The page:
I have grown up with sport on the TV – constantly. Golf, football, cricket, rugby, diving, F1, darts; anything that the broadcasters could throw at me. Late June is no exception to this when our lives are flooded with the green and purple of Wimbledon, the most famous grand slam.
You could say I’m a seasonal tennis fan. Like a lot of viewers, I am a fan of Wimbledon itself, not just tennis. There’s something about the British sporting event. Every year I download the app, tweet about the big moments and join the nation for two weeks as Andy Murray’s biggest fan. But it’s not just the live action that pulls me in; I am easily led by data and technology. Before joining IBM, I would be that annoying person at home who would ask how many sets Djokovic had won during The Championships or whether his five aces in the past 10 sets is better than usual. From my perspective, I want to know everything that is going on, beyond watching two players hitting the ball back and forth.
I want to know, the likelihood of Ferrer making his second serve during the break point; the probability of Tsonga returning it; the fastest serve; the most aces; the most unforced errors; the number of engagements per day, per player, per match, per set. IBM identifies these real-time insights around breaking match records, providing it faster than anyone else.
Tennis is no longer just about two players on court. It’s about data. Data, data and some more data. I find that the first benefit of data in sport that people immediately jump to is for the players and coaches. I know myself as a springboard diver and golfer, it would be incredibly useful to know exactly what causes me to drop my head on take-off, or why I keep pushing my drives out right and my wedges into the pond on the 6th (no seriously, any ideas then let me know!). Players can utilise every ounce of information recorded by IBM about their performance at Wimbledon; “Take a look at what this means to a player and IBMer here”
But for me, that’s not the most exciting part. It’s how IBM can pin-point the value in this vast volume of live data and drive down to the pivotal information that takes them from a private members tennis club to a world-class sporting event.
Since 1990, IBM has been Wimbledon’s technology and innovation partner. It was that year that IBM first started capturing match statistics at The Championships. In 2001 player movement was introduced, providing speed and movement data and additional insights for fans. These are just two of many innovations IBM has delivered to help Wimbledon bring its audience a wealth of tech to fulfil our desire for instant statistics. Ensuring being a tennis fan is more enjoyable, more accessible and more engaging than ever before.
Engaging, that’s the key word here. The fan expects more than just cut and dry tennis. I don’t want to just see the serve, I want to experience it. I don’t just want to know how fast it was going, I want to know where it stacks up in the rankings. ‘Was that break of serve to be expected?’ or ‘is this a game changer from an underdog?’ I want to know that in this decisive final set, Andy Murray’s piling the pressure on with a first serve success rate of 75% and when he won in 2013 it was only 64%. Most importantly, I want to know it before they’ve played the next shot.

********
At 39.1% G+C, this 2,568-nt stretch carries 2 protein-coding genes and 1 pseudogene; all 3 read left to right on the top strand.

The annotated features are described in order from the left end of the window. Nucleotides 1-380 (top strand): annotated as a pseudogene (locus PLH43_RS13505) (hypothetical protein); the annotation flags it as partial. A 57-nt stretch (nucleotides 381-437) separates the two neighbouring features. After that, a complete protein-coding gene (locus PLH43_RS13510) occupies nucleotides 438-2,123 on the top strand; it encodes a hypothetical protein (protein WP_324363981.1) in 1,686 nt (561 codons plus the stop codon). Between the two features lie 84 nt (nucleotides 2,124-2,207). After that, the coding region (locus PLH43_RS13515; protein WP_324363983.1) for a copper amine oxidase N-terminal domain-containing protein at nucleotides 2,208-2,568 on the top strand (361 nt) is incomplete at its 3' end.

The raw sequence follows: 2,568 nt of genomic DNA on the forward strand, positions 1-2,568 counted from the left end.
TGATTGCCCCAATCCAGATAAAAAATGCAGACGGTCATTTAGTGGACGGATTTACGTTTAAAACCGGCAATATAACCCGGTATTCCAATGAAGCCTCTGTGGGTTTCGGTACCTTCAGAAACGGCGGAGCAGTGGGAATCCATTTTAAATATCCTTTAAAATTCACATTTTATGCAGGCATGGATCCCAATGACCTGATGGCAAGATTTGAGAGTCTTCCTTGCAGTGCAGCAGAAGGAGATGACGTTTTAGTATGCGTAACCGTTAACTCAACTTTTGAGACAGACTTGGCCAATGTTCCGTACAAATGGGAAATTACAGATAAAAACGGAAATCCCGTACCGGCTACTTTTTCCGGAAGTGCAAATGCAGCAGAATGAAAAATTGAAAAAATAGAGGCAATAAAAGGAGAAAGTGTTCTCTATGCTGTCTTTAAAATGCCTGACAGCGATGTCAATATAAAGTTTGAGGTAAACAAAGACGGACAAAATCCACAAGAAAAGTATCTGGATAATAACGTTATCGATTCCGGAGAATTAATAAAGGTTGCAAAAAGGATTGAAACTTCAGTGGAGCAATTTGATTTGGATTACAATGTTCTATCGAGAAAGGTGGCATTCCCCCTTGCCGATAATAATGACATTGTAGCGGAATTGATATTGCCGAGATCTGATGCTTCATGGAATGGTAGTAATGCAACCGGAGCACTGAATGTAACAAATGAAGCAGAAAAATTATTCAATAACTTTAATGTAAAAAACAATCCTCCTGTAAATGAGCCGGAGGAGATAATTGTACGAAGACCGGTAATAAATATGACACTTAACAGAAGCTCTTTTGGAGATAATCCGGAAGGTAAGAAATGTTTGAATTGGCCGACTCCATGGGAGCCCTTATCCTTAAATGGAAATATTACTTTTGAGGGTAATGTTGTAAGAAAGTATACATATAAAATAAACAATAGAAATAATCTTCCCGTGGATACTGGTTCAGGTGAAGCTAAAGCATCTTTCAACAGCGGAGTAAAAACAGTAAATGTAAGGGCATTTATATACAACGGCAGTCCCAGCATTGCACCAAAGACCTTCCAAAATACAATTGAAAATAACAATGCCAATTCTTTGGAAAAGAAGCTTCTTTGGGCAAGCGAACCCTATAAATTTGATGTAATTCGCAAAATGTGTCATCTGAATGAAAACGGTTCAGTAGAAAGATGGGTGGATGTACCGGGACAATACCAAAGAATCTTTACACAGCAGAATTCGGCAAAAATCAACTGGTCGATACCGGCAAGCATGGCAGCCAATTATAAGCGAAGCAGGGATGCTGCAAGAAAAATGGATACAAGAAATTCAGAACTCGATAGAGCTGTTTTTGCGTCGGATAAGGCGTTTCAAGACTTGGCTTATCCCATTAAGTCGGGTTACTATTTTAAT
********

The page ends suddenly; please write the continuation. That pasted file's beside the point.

But where does all of this data come from? It’s from 48 high quality tennis players, recruited and trained by IBM, capturing match statistics at the side of the court; providing no less than 100% accuracy sub-second, which are then combined with both live and historical data.
The next question, though, is how can we create a unique and personalised experience for every attendee? And at the same time, develop the love of the great British event on a global scale? As per every year, I’ve downloaded the 2016 app – which has definitely has seen some great enhancements in the UX department. One of the first screens you’re greeted with asks you to ‘personalise your experience’. Wimbledon is making your attendance memorable; a truly fan-focused event – intended to feel as the next best thing to being at The Championships. The app creates an on-site experience for fans that aren’t at SW19, with user-generated content to build a community feel.
I am sure this reverberates with all readers; my social media feeds go wild during sporting events of this size and understandably with Wimbledon having 9.5m social followers! The millennial generation (myself included) cares more about the digital content than the physical. Having recently joined IBM, transitioning across the border to view The Championships from behind the scenes, it’s phenomenal to see how personalised the content is with posts customised to the public’s opinion at that time and truly delivering a fan focused experience.
If people are talking about Janković verging on beating Venus 2 sets to love, that’s where the content is going to be directed. Alternatively, what if Serena is verging on breaking a match record, Wimbledon will have the statistics out faster than any other broadcaster. They are able to provide live, data-driven content specifically for you, the fan. With you as their main focus, whether at SW19 or watching The Championships from the comfort of your own home, the immersive nature of Wimbledon is the ultimate fan experience.
Learn more about how IBM will be helping Wimbledon deliver The Championships 2016.